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Creationist Textbooks Compete for Selection

November 10, 2003

Re "Vote in Texas Is One for the Science Books," Nov. 7: Hooray for the Texas Board of Education! Creationists deserve no consideration in the printing of textbooks. It's very simple. Evolution is true. Creation is false. Giving creationists any consideration in the printing of textbooks would degrade education. Fortunately, the Texas Board of Education has rebuffed this creationist attempt to undermine the teaching of evolution.

Josh Rivetz

Northridge

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Your Nov. 6 article on the controversy in Texas over teaching evolution sounded more like the scientific community is being defensive over any challenge to Darwin's theory. It didn't offer any of the scientists' responses to the problems of rapid creation of life during the Cambrian explosion or the severe gaps in the record of evolution. Calling evolution a "young field" is disingenuous, since it's been around for about 150 years. The defenders of evolution seem to be more into name-calling and criticism of the other side ("Intelligent Design") than should be necessary for a firmly entrenched concept.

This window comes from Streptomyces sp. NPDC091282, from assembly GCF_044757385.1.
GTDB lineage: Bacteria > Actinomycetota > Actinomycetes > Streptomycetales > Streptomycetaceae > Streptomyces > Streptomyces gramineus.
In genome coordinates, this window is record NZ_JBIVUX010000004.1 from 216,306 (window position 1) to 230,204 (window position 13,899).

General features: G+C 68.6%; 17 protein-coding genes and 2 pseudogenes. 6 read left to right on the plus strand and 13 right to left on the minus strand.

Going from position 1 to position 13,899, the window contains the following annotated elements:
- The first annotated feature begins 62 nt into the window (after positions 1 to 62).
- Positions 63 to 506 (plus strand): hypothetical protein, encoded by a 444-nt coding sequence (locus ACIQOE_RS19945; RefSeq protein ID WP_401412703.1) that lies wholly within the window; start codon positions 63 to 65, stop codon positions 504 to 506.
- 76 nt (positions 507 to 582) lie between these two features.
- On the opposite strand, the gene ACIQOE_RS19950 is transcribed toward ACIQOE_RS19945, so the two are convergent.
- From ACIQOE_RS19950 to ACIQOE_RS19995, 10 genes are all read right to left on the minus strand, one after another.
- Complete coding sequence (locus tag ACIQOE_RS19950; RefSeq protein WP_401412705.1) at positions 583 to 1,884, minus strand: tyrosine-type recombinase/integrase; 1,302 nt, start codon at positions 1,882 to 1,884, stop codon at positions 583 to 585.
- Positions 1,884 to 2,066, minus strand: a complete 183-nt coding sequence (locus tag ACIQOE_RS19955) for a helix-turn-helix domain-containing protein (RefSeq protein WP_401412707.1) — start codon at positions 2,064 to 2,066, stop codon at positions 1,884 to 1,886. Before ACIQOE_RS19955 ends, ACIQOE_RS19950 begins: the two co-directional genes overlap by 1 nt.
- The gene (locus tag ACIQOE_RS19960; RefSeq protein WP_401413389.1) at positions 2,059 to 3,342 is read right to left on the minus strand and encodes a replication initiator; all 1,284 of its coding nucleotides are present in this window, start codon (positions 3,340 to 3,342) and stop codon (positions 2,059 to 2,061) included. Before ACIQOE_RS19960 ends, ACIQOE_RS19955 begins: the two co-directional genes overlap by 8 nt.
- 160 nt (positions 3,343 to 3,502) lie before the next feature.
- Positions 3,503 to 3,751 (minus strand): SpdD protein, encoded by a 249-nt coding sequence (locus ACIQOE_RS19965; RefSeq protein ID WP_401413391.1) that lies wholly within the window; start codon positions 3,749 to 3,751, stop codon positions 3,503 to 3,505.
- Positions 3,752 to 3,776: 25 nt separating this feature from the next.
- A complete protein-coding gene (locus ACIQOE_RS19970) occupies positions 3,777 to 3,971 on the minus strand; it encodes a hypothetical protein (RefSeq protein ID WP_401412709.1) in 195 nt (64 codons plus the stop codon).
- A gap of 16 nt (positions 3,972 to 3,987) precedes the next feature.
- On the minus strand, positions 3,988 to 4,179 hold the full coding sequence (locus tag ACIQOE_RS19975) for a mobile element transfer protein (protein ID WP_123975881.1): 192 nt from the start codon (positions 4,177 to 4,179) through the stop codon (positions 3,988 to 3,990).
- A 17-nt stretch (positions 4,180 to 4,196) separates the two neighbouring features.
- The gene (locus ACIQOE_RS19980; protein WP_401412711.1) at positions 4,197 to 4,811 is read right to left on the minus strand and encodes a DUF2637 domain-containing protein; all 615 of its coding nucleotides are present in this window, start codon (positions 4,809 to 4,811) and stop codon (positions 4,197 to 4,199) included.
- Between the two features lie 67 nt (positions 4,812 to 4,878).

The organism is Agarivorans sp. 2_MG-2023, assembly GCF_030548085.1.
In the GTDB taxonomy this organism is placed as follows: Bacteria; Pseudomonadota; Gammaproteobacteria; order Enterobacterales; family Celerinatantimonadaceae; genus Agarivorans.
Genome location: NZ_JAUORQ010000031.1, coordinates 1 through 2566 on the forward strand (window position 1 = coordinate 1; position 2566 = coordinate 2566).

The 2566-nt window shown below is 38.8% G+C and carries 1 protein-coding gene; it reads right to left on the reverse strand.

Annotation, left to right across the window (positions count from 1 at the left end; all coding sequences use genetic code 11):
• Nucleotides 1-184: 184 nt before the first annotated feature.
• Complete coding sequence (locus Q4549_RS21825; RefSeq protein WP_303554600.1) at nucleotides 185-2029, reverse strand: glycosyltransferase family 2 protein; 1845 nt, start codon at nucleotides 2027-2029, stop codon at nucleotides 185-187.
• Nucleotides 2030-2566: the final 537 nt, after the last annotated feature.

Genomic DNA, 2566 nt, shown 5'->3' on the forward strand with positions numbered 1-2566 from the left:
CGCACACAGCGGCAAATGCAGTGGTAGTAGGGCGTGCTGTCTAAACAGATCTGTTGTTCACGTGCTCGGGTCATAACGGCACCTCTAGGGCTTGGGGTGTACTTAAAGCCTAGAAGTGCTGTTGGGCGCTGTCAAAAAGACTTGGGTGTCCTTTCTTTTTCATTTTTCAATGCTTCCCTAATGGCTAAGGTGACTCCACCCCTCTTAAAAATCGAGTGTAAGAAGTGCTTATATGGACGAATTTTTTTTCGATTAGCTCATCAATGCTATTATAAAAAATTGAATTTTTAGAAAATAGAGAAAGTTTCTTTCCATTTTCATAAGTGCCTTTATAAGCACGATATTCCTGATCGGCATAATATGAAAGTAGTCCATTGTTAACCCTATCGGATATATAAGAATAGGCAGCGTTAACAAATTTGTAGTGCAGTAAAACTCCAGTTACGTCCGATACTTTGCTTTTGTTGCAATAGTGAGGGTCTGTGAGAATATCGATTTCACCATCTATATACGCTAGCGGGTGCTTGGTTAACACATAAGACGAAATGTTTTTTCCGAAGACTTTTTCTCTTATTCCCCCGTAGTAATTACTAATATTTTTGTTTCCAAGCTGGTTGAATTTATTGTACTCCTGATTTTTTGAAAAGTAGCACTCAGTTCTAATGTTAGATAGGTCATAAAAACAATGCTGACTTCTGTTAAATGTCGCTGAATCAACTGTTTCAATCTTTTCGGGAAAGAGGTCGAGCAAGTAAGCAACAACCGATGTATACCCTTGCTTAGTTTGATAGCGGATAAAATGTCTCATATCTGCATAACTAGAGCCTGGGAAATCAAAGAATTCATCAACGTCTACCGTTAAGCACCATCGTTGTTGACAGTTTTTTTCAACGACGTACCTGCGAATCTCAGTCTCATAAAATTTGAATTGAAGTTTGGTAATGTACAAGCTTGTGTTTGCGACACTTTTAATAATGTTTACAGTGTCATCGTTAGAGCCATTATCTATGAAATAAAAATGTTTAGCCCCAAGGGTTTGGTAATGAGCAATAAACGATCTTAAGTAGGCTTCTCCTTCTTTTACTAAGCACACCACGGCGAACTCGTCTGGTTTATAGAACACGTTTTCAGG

The idea that any theory of life's development that proposes a process other than evolution (such as "interference" by God) is automatically rejected as the influence of religious "extremists" means rejection of one of the possibilities to explain our existence. Doesn't sound much like "science" to me.

Curt Feese

Covina

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If you accept God as the author both of the physical universe around us and of some subset of religious writings (e.g., the Bible), then what possible reason could you have for preferring the transcribed writings of the deity over the empirical reality of the universe around us?

Fundamentalists torture logic to convince themselves that clear evidence for the facts of evolution is somehow a test by God of their faith in his inerrant writings (the inerrancy of which should at least be suspect, since they were transcribed by mortal men, if not written by them), and these religious writings are clearly subject to a great many differing interpretations (which has given rise to the hateful term "heretic"). But since fundamentalists of every stripe would have their say, which of several hundred inerrant and conflicting divine revelations shall the state use in evaluating science?

Carey Allen

Long Beach

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